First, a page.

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  Cornell University

Cornell in Rome

College of Architecture, Art and Planning

Northern Italy: Much More To See

Planner's in Burano
Planners in Northern Italy, minus Cheryl Kuo, who was taking the picture.
A crowded Venice.
A crowded Venice.

Italian cities offer a collection of unique designs and identities. Rarely will one Italian city look similar to another, and this concept is something that prevails the planners’ Northern Italy trip to Bologna, Verona, Padova, and Venice.

Bologna is a city of porticoes, boasting nearly 40km in length. Verona identified by its ancient amphitheater, which is seated at the center of the city. Padova is decorated with arcaded streets and is commonly known for the Cathedral containing frescos by Giolitti. And, last but not least, Venice: the iconic Italian city saturated with canals.

Our trip was overfilled with constant activities, from sketching to site visits, to climbing towers with over 100 steps and to a number of well-known churches of all sizes. While these activities were both fun and educational, some of the most meaningful experiences for us planners were when we had free time to roam around in the cities that we visit (naturally so).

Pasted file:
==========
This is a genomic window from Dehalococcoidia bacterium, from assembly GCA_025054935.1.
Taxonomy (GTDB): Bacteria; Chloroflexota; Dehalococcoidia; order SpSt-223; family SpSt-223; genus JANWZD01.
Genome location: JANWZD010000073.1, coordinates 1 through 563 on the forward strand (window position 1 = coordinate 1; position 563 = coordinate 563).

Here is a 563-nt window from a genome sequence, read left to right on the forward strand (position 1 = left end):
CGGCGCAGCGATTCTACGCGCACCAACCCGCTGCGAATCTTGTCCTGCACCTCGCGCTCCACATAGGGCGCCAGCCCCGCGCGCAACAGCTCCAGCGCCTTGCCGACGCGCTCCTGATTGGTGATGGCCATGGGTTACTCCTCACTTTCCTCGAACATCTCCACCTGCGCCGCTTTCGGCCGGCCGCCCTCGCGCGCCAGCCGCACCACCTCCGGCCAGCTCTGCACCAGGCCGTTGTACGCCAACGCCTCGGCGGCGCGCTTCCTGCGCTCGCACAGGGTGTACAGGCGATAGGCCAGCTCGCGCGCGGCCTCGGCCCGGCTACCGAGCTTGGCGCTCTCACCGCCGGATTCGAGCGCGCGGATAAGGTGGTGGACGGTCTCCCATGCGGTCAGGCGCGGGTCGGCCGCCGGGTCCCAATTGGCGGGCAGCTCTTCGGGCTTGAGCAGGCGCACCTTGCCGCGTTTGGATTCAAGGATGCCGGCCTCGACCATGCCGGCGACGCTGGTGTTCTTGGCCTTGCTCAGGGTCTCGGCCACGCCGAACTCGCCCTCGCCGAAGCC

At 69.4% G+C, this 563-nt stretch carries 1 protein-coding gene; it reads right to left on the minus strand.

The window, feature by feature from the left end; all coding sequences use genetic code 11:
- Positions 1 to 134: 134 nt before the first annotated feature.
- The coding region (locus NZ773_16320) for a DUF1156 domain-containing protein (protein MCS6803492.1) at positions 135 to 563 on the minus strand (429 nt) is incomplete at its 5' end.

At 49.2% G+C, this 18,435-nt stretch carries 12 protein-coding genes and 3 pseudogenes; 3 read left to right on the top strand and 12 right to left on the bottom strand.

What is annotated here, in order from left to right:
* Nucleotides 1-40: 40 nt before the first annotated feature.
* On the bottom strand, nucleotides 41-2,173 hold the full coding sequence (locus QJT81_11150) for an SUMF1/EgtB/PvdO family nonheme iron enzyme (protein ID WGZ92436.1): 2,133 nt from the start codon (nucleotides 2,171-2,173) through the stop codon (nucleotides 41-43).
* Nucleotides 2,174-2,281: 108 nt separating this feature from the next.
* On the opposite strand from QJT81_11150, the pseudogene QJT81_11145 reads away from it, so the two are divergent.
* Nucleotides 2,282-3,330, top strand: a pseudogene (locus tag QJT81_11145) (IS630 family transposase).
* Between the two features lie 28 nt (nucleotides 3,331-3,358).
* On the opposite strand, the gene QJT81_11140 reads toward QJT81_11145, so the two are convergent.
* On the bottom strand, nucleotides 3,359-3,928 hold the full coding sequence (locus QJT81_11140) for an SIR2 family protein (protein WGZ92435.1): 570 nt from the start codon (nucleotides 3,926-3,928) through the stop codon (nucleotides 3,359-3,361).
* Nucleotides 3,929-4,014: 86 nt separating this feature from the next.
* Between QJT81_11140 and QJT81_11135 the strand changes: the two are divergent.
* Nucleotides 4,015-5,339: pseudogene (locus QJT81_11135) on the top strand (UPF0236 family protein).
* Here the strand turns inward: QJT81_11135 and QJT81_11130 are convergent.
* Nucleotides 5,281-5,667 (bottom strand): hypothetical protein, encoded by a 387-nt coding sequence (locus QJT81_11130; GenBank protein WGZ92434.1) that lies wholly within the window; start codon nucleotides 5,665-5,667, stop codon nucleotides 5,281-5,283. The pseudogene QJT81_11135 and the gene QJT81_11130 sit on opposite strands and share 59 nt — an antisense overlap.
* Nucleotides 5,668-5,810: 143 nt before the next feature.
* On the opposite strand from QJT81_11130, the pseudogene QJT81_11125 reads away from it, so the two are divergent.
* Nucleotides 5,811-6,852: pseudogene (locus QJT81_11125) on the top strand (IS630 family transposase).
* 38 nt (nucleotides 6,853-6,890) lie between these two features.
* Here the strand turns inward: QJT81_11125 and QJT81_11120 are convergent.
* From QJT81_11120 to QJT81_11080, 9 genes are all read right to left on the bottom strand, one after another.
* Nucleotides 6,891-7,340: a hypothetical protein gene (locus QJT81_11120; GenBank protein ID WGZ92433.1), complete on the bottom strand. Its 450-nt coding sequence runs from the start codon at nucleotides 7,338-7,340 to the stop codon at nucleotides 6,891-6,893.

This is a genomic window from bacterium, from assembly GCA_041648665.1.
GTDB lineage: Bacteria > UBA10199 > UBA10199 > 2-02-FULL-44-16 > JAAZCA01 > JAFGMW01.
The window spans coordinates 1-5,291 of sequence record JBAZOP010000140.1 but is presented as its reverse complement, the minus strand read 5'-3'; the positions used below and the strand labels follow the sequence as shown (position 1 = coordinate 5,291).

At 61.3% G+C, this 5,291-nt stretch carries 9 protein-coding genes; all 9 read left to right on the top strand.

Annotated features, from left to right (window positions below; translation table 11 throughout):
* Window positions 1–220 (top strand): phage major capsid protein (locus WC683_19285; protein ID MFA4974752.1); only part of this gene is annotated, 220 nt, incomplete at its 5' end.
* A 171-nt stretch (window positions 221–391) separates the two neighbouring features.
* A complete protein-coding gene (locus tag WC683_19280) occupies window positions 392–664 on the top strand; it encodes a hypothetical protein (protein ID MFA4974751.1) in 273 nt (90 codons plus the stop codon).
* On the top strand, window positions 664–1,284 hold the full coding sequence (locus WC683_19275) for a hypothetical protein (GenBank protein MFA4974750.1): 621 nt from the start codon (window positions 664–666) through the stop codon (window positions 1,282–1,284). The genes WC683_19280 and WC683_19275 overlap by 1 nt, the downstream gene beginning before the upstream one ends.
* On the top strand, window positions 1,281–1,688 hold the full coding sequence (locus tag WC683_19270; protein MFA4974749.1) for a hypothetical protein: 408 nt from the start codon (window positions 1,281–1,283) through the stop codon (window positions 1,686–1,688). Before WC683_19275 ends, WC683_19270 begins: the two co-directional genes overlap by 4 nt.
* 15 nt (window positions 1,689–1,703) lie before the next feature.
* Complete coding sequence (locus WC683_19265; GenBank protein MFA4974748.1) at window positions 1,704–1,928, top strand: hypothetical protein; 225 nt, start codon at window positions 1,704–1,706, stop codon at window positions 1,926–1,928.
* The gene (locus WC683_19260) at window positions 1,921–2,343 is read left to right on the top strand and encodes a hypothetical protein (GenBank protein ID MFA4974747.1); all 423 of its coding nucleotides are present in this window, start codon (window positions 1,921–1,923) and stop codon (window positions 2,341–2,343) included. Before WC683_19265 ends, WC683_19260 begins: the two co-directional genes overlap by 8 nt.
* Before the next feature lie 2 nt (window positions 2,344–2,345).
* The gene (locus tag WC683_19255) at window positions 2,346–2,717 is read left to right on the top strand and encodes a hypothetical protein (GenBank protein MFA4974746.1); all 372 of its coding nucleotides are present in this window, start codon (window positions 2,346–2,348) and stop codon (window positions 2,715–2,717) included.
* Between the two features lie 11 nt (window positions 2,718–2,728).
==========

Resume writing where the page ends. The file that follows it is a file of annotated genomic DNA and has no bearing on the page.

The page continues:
When we had free time in Venice, many of the planners took the opportunity to adventure in Murano, known as being the glass island with its glass factory, museum, and of course, glass products. This opportunity to intimately wander around a space uninterrupted and discover what it has to offer emotionally, aesthetically, and pragmatically, is an exciting and authentic experience.

While we were in Venice, the city was in the midst of celebrating Carnevale, a popular Italian festival that begins 40 days before lent. This feast is characterised by its hedonistic features—in antiquity, an escape from social norms—and features a range of costumes and masks. In a city of only 60,000 residents, nearly 200,000 visitors find their way to Venice on this occasion to celebrate this long-standing traditions and overfill the island with a foray of colours.

Given the constraints of the academic calendar, we only had a week to explore these major Italian cities, which was not nearly enough. I cannot speak for others, but I am confident that I will return to these cities again in the future—either while I am still in Rome or at another date.

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